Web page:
Where should you locate your dispensary?

September 15, 2008

Managers or operators of optical dispensary shops can learn how to increase their sales by taking a page from the major department stores' playbook-a dispensary is most effective when it is located at the entrance of the practice, adjoining the waiting room and adjacent to checkout.

Key Points

As you enter the store, stop, look around, and answer this question: In what department are you standing?

With a high degree of certainty, I can say that you are standing in the cosmetics department. It may help to know that at Macy's flagship store on 34th street in New York City, a bewildering array of cosmetics counters occupy one-half of a square city block of space. In practical terms, in order to reach the bank of elevators at the center of the store, one must run the gauntlet of perfume and cosmetics vendors.

The question is: How does the cosmetics department rate the most prime real estate in a department store? The answer is simple. Cosmetics generate the highest profit and some of the highest sales of any department in the store. Also, making customers weave their way through this department in order to get to the more common destination departments is an effective merchandising strategy. Conversely, the mattress department usually generates the least traffic, sales, and profit, which is why mattresses are almost always found in the far corners of a store's upper floors.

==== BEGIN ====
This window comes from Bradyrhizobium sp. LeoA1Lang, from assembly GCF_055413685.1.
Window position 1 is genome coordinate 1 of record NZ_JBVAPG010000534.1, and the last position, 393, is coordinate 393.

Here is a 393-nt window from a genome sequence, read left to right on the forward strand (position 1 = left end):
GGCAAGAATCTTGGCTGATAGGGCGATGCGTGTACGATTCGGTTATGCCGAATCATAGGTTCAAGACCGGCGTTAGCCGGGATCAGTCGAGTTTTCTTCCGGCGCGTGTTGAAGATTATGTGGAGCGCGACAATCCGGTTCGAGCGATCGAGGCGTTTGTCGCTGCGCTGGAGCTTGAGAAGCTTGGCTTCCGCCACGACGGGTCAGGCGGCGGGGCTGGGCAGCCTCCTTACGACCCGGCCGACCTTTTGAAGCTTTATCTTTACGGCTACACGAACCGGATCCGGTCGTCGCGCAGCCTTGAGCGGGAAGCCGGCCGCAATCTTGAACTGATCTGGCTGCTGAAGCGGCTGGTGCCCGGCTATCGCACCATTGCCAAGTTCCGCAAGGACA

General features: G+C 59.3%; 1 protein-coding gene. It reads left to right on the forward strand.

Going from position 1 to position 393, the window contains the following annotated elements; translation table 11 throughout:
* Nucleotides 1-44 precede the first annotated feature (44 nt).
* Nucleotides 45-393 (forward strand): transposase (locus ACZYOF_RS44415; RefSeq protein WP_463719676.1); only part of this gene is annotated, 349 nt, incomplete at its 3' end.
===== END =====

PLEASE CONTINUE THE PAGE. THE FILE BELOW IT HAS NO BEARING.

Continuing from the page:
If we apply that principle to the dispensing ophthalmology business, we learn that a dispensary is most effective when it is located at the entrance of the practice, contiguous with the waiting room and adjacent to checkout. This placement strategy works for the same reason it does in the department store world. Potential customers will encounter the dispensary before they reach their destination location-the examination room. That will cause them to think about it.

This placement strategy has a number of other advantages as well.

For those practices that have incorporated this dispensary design into their practices, but still struggle with getting patients to visit, consider these additional ideas:

Arthur De Gennaro is president of Arthur De Gennaro & Associates LLC, an ophthalmic practice management firm that specializes in optical dispensary issues. De Gennaro is the author of the book The Dispensing Ophthalmologist, slated for release by the American Academy of Ophthalmology this summer. He can be reached at 803/359-7887, arthur@adegennaro.com
, or through the company's Web site, http://www.adegennaro.com/